• ensure they remain home until fever-free (without medication) for 24 hours.

If your child becomes ill while at school, he/she should immediately report to our school nurse, Julie Koster. A student presenting in the nurse’s office with symptoms including but not limited to a body temperature of 100 degrees or greater will be sent home from school.

Students and families are strongly discouraged from traveling to regions most susceptible to infection. If a student or other community member decides to travel to a country that has been identified with a warning or alert by the CDC (click here for the list), they will  need to follow the protocols in place by the Minnesota Department of Health, the CDC, and the World Health Organization prior to returning to campus. This will likely mean that your child will be required to stay home and away from fellow students for 14 days after your return and before coming back to school. This is the standard quarantine period recommended by the CDC and an important public health safety precaution families will need to adhere to better ensure that our school environment remains safe from the virus.

We will work in close partnership with any impacted family. If your family is planning to travel to a country with a warning or alert, please notify your division director.

Educating ourselves about COVID-19 and becoming more comfortable talking about the virus with our students.
The National Association of School Psychologists in partnership with the National Association of School Nurses has developed a wonderful resource for parents and teachers. Click here to access the full version. In summary, it recommends:

  • remain calm and reassuring;
  • make yourself available;
  • avoid excessive blaming;
  • monitor television viewing and social media;
  • maintain a regular routine to the extent possible;
  • be honest and accurate;
  • know the symptoms of COVID-19;
  • review and model basic hygiene and healthy lifestyle practices for protection;
  • discuss new rules or practices at school; and
  • communicate with your school.

Planning for the continuity of learning and school operations should a temporary closure become necessary.
If this situation should turn into a local health emergency that would require the Minnesota Department of Health to close schools for a period of time, I am working with our academic leadership team and faculty to devise plans by which we can facilitate the ongoing education of all our students. Our Continuity of Learning Guidelines are under development with a goal to carry on learning, but not necessarily replicate a traditional school day. Nothing could replace the face-to-face interaction that the MPA experience offers. However, as part of our deep commitment to you and your children, we will work exceptionally hard to ensure that learning remains constant.

Plans range from age-appropriate learning activities that could be done at home in our younger grades to leveraging the access afforded to us by our 1:1 laptop program starting in grade five. While we all hope this proves not to be necessary, we are preparing for this possibility. To that end, students in grades five and six will bring their laptops and chargers home on Friday. These activities may require varied levels of parent involvement and support, which we will communicate in advance, but parents will not be placed in the role of teacher.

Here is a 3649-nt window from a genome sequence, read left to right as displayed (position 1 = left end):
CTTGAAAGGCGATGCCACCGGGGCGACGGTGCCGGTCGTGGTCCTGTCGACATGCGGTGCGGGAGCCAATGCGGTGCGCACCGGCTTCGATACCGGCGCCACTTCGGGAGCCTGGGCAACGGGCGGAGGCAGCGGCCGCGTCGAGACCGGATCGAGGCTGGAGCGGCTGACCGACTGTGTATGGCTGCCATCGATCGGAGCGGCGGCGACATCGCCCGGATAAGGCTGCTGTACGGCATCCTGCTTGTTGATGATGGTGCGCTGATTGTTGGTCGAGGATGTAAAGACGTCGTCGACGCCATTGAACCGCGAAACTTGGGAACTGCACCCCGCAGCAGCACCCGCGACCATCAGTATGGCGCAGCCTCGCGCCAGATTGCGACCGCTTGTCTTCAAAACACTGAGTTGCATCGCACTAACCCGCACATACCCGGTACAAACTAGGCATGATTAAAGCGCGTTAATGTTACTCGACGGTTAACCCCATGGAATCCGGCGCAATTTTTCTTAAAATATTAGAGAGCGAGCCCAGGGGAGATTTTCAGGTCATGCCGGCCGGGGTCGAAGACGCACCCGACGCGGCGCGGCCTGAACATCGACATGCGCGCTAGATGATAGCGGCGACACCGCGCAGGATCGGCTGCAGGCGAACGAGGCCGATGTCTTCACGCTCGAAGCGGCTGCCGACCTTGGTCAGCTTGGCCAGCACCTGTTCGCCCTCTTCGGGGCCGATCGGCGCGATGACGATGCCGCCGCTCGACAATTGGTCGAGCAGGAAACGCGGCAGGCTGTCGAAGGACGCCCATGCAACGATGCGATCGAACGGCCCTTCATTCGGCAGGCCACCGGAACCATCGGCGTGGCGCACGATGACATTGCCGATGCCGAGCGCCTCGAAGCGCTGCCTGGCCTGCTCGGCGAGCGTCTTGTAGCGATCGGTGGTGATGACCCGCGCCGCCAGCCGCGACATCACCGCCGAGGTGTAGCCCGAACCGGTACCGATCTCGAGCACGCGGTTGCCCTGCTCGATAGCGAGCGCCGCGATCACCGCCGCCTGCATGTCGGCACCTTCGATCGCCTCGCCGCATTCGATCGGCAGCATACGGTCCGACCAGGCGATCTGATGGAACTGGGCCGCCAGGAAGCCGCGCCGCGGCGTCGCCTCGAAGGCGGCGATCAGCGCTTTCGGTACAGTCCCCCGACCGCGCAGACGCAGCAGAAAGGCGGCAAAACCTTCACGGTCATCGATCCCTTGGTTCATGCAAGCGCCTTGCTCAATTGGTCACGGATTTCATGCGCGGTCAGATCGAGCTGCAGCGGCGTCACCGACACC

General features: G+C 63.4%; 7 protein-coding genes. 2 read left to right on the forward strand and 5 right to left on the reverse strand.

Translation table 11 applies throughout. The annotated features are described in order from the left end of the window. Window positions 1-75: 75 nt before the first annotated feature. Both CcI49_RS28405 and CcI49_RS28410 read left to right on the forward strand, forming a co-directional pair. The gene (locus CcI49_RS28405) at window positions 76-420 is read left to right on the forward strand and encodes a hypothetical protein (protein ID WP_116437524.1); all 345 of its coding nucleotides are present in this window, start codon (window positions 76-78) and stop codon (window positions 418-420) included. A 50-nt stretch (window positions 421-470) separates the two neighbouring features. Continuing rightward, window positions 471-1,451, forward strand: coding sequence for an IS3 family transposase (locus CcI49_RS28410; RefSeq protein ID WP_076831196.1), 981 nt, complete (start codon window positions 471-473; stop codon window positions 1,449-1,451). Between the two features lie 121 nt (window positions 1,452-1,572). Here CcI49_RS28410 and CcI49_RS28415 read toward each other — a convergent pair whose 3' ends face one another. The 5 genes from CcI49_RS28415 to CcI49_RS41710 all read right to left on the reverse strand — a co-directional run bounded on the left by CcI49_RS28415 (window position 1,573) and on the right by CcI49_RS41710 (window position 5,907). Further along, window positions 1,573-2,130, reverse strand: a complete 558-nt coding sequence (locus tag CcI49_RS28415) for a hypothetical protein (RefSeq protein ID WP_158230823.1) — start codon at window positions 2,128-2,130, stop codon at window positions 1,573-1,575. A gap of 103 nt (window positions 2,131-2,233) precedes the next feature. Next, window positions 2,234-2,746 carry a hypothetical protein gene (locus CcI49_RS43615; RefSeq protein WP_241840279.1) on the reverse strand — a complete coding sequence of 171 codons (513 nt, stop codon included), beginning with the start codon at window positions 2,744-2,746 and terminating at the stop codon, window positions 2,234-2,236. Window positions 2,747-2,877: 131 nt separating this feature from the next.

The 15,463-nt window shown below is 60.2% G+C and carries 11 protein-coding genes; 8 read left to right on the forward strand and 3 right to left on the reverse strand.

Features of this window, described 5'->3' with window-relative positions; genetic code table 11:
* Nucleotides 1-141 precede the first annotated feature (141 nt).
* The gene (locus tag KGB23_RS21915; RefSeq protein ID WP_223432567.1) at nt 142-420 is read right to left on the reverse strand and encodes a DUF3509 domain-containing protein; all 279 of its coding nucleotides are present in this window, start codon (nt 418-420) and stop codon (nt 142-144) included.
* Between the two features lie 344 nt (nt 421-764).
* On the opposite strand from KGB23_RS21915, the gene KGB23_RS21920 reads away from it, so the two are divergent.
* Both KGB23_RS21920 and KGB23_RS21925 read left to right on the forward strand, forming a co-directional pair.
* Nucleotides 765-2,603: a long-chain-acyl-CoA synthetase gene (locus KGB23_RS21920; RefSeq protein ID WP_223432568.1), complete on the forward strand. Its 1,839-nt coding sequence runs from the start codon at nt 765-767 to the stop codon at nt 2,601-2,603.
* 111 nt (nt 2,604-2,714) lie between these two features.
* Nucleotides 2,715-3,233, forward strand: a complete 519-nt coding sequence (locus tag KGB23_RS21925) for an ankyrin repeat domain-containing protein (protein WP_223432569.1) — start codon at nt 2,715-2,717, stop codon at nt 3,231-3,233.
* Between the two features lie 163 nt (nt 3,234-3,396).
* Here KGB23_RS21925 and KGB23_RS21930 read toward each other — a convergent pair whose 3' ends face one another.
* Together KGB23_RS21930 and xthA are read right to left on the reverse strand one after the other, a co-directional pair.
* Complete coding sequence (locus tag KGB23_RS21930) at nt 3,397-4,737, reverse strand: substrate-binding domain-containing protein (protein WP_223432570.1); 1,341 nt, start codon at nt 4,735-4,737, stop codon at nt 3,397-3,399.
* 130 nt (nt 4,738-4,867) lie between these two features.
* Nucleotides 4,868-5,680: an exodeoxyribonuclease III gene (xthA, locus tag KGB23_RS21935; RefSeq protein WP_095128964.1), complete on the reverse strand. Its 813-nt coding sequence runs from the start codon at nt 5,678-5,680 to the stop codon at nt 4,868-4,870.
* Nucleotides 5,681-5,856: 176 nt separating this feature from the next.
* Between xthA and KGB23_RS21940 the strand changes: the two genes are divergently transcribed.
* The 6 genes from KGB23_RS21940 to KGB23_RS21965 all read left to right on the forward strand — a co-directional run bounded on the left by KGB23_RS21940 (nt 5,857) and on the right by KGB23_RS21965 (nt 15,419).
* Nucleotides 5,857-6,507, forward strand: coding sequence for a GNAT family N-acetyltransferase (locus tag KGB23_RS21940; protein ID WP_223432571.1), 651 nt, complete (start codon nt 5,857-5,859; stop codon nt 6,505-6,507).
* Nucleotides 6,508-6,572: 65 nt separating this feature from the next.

MPA understands that you have concerns about your child/children and assures you that the health and safety of students is our highest priority. If you have any questions, please do not hesitate to reach out to your division director or email

We are watching with sympathy and concern as this virus impacts the entire world. As we continue to carefully monitor this situation, please know that we will communicate additional information as it becomes available. Thank you for your cooperation and support.

As the world continues to monitor the Coronavirus and its impact on the lives of many, so too does MPA’s leadership. The safety of the entire community is always at the forefront of our minds.

To that end, students have been strongly discouraged from traveling to regions most susceptible to infection. If a student or other community member decides to travel to a country that has been identified with a warning or alert by the CDC (click here for the list), they will need to follow the protocols of the Minnesota Department of Health, the CDC, and the World Health Organization prior to returning to campus. We will work in close partnership with any impacted family while we follow the recommendations of those organizations.

At this time, according to the Minnesota Department of Public Health, the risk of becoming sick with COVID-19 is low, including for people in Minnesota schools. In the unlikely event that more significant school-related measures need to be implemented, MPA is well positioned with the educational technology necessary to facilitate communication and learning. Again, we will be following the recommendations of the Minnesota Department of Health and the CDC.

In your daily life, please take great care to prevent the spread of all diseases: use good hand washing practices, cover your mouth and nose with a tissue or sleeve when coughing or sneezing, and do not travel or come to school or work while sick. On campus, we are working diligently to implement the additional recommended cleaning protocols.

We will continue to monitor this evolving situation and plan to communicate again next week as new information becomes available. If you have any questions, please do not hesitate to reach out to your division director or email